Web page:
Ships at Naval Station Norfolk lost GPS signals in late May due to inadvertent signal jamming, according to the Air Force organization that helped pinpoint the problem.
Amphibious ships homeported at the base, such as the USS New York, are equipped with a terrestrial Digital Wideband Transmission System to communicate with each other and Marines ashore during operations.
DWTS operates in the L-band also used by the Global Positioning System. In late May, an unidentified ship transmitted on GPS frequencies, “effectively jamming all GPS receivers in the area,” Lt. Col. Thomas R. Ste. Marie, commander of the 2nd Space Operations Squadron at Schriever Air Force Base in Colorado Springs, Colo., which operates the satellite navigation system, told attendees at a GPS conference in Nashville, Tenn., on Tuesday.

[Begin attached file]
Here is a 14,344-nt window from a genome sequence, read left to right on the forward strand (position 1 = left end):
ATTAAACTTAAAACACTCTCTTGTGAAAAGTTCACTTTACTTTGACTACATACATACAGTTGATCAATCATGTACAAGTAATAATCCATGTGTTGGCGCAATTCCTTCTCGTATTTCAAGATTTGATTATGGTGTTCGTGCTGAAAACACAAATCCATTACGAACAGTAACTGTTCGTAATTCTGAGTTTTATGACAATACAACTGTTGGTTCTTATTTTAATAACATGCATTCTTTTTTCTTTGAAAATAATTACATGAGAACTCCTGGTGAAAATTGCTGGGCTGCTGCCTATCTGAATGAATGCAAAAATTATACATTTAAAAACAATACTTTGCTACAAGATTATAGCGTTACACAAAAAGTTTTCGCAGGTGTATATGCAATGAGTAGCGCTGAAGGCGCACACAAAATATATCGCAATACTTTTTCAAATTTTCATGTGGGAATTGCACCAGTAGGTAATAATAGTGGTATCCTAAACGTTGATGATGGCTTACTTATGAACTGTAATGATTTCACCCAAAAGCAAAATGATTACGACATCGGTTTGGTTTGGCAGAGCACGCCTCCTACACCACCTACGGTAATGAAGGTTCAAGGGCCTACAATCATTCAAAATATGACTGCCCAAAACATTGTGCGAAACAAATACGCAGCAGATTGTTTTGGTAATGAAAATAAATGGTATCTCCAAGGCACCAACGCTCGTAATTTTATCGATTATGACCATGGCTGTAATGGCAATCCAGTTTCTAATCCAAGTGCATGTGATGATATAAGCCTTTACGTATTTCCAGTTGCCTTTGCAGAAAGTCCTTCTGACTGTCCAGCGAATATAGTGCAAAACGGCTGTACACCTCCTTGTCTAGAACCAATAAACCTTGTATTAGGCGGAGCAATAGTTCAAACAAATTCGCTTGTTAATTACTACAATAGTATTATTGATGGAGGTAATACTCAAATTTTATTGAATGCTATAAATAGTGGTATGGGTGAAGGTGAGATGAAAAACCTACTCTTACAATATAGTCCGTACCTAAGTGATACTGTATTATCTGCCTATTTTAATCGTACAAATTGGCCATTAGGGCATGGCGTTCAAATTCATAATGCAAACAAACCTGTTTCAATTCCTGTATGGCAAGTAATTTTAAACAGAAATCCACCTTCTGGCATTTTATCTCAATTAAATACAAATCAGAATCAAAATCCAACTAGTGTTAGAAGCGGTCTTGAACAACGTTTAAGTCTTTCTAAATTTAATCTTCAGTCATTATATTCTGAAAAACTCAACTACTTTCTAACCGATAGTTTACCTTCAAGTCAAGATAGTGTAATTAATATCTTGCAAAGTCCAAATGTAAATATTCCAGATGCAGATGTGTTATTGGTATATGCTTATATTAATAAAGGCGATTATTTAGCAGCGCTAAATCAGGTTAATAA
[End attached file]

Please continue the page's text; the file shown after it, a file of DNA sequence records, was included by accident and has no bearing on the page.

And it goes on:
Ste. Marie said the Navy issued a fleetwide advisory to all DWTS users not to transmit on GPS frequencies, which include 1176.45 MHz, 1227.60 MHz, 1381.05 MHz and 1575.42 MHz.
This is just another in a long list of examples of why no one -- especially sailors -- should rely solely on GPS.